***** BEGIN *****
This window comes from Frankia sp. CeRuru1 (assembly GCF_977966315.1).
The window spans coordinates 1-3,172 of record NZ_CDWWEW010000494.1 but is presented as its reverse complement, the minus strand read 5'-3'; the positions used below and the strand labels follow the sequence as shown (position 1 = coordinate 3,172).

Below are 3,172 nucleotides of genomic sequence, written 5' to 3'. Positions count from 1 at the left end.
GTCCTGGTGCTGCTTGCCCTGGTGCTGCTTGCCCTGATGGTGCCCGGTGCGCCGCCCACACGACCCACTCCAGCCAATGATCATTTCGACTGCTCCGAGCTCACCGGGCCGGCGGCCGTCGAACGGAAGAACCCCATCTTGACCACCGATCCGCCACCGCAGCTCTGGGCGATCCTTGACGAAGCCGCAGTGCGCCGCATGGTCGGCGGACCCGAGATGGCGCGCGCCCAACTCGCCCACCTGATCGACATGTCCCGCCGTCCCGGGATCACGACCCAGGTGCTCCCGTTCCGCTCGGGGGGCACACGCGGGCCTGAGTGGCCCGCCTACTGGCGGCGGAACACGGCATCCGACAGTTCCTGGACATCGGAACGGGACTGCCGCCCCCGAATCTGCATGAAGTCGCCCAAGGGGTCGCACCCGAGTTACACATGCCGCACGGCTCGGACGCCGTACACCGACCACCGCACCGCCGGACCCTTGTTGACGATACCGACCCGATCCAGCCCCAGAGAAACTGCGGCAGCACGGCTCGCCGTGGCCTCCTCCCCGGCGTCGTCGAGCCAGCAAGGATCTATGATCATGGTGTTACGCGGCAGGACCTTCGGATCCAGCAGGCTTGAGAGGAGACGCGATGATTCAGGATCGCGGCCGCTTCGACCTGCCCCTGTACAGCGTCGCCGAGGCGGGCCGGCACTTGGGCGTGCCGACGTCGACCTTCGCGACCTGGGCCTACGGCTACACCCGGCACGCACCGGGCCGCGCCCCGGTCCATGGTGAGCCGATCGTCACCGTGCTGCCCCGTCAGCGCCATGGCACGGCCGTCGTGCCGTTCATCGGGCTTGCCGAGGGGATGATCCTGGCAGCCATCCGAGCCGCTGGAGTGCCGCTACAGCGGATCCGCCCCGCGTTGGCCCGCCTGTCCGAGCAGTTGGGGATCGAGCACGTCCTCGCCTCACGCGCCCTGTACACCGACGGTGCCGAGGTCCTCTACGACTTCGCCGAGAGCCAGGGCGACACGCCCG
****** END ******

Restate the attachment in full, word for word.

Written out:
This window comes from Frankia sp. CeRuru1 (assembly GCF_977966315.1).
The window spans coordinates 1-3,172 of record NZ_CDWWEW010000494.1 but is presented as its reverse complement, the minus strand read 5'-3'; the positions used below and the strand labels follow the sequence as shown (position 1 = coordinate 3,172).

Below are 3,172 nucleotides of genomic sequence, written 5' to 3'. Positions count from 1 at the left end.
GTCCTGGTGCTGCTTGCCCTGGTGCTGCTTGCCCTGATGGTGCCCGGTGCGCCGCCCACACGACCCACTCCAGCCAATGATCATTTCGACTGCTCCGAGCTCACCGGGCCGGCGGCCGTCGAACGGAAGAACCCCATCTTGACCACCGATCCGCCACCGCAGCTCTGGGCGATCCTTGACGAAGCCGCAGTGCGCCGCATGGTCGGCGGACCCGAGATGGCGCGCGCCCAACTCGCCCACCTGATCGACATGTCCCGCCGTCCCGGGATCACGACCCAGGTGCTCCCGTTCCGCTCGGGGGGCACACGCGGGCCTGAGTGGCCCGCCTACTGGCGGCGGAACACGGCATCCGACAGTTCCTGGACATCGGAACGGGACTGCCGCCCCCGAATCTGCATGAAGTCGCCCAAGGGGTCGCACCCGAGTTACACATGCCGCACGGCTCGGACGCCGTACACCGACCACCGCACCGCCGGACCCTTGTTGACGATACCGACCCGATCCAGCCCCAGAGAAACTGCGGCAGCACGGCTCGCCGTGGCCTCCTCCCCGGCGTCGTCGAGCCAGCAAGGATCTATGATCATGGTGTTACGCGGCAGGACCTTCGGATCCAGCAGGCTTGAGAGGAGACGCGATGATTCAGGATCGCGGCCGCTTCGACCTGCCCCTGTACAGCGTCGCCGAGGCGGGCCGGCACTTGGGCGTGCCGACGTCGACCTTCGCGACCTGGGCCTACGGCTACACCCGGCACGCACCGGGCCGCGCCCCGGTCCATGGTGAGCCGATCGTCACCGTGCTGCCCCGTCAGCGCCATGGCACGGCCGTCGTGCCGTTCATCGGGCTTGCCGAGGGGATGATCCTGGCAGCCATCCGAGCCGCTGGAGTGCCGCTACAGCGGATCCGCCCCGCGTTGGCCCGCCTGTCCGAGCAGTTGGGGATCGAGCACGTCCTCGCCTCACGCGCCCTGTACACCGACGGTGCCGAGGTCCTCTACGACTTCGCCGAGAGCCAGGGCGACACGCCCG